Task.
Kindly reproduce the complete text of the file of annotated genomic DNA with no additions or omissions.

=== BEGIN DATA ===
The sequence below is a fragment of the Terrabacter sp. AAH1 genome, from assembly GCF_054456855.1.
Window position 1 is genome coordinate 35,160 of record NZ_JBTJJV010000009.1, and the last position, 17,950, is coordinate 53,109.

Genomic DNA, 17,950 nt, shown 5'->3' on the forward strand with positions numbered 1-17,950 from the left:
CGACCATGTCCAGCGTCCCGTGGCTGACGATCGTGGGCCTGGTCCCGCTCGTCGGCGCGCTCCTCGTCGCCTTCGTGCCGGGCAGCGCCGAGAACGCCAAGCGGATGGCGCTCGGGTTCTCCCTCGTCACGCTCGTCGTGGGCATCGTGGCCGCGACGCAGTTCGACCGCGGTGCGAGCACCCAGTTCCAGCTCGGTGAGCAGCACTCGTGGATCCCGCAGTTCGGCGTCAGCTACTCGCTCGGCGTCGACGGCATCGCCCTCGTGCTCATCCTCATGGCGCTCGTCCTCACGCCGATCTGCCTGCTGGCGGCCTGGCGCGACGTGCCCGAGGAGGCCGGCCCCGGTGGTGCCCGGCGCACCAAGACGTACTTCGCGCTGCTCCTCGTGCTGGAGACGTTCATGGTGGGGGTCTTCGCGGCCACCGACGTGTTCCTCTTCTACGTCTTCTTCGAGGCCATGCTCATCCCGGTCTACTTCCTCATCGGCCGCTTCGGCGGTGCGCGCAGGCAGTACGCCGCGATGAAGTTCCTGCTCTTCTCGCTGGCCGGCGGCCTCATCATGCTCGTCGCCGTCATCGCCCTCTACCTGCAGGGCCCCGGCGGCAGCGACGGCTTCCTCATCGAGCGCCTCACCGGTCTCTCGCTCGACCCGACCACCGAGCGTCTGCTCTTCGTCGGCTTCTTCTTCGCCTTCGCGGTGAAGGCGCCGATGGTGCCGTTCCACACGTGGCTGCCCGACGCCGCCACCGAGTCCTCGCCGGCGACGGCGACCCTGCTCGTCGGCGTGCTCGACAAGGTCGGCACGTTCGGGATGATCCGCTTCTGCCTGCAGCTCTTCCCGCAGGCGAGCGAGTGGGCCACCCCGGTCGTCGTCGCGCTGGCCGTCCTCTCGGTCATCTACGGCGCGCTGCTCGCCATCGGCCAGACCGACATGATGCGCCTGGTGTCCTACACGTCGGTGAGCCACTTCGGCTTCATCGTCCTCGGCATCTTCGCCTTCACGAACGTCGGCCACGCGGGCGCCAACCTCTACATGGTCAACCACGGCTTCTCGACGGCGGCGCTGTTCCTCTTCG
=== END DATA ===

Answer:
The sequence below is a fragment of the Terrabacter sp. AAH1 genome, from assembly GCF_054456855.1.
Window position 1 is genome coordinate 35,160 of record NZ_JBTJJV010000009.1, and the last position, 17,950, is coordinate 53,109.

Genomic DNA, 17,950 nt, shown 5'->3' on the forward strand with positions numbered 1-17,950 from the left:
CGACCATGTCCAGCGTCCCGTGGCTGACGATCGTGGGCCTGGTCCCGCTCGTCGGCGCGCTCCTCGTCGCCTTCGTGCCGGGCAGCGCCGAGAACGCCAAGCGGATGGCGCTCGGGTTCTCCCTCGTCACGCTCGTCGTGGGCATCGTGGCCGCGACGCAGTTCGACCGCGGTGCGAGCACCCAGTTCCAGCTCGGTGAGCAGCACTCGTGGATCCCGCAGTTCGGCGTCAGCTACTCGCTCGGCGTCGACGGCATCGCCCTCGTGCTCATCCTCATGGCGCTCGTCCTCACGCCGATCTGCCTGCTGGCGGCCTGGCGCGACGTGCCCGAGGAGGCCGGCCCCGGTGGTGCCCGGCGCACCAAGACGTACTTCGCGCTGCTCCTCGTGCTGGAGACGTTCATGGTGGGGGTCTTCGCGGCCACCGACGTGTTCCTCTTCTACGTCTTCTTCGAGGCCATGCTCATCCCGGTCTACTTCCTCATCGGCCGCTTCGGCGGTGCGCGCAGGCAGTACGCCGCGATGAAGTTCCTGCTCTTCTCGCTGGCCGGCGGCCTCATCATGCTCGTCGCCGTCATCGCCCTCTACCTGCAGGGCCCCGGCGGCAGCGACGGCTTCCTCATCGAGCGCCTCACCGGTCTCTCGCTCGACCCGACCACCGAGCGTCTGCTCTTCGTCGGCTTCTTCTTCGCCTTCGCGGTGAAGGCGCCGATGGTGCCGTTCCACACGTGGCTGCCCGACGCCGCCACCGAGTCCTCGCCGGCGACGGCGACCCTGCTCGTCGGCGTGCTCGACAAGGTCGGCACGTTCGGGATGATCCGCTTCTGCCTGCAGCTCTTCCCGCAGGCGAGCGAGTGGGCCACCCCGGTCGTCGTCGCGCTGGCCGTCCTCTCGGTCATCTACGGCGCGCTGCTCGCCATCGGCCAGACCGACATGATGCGCCTGGTGTCCTACACGTCGGTGAGCCACTTCGGCTTCATCGTCCTCGGCATCTTCGCCTTCACGAACGTCGGCCACGCGGGCGCCAACCTCTACATGGTCAACCACGGCTTCTCGACGGCGGCGCTGTTCCTCTTCG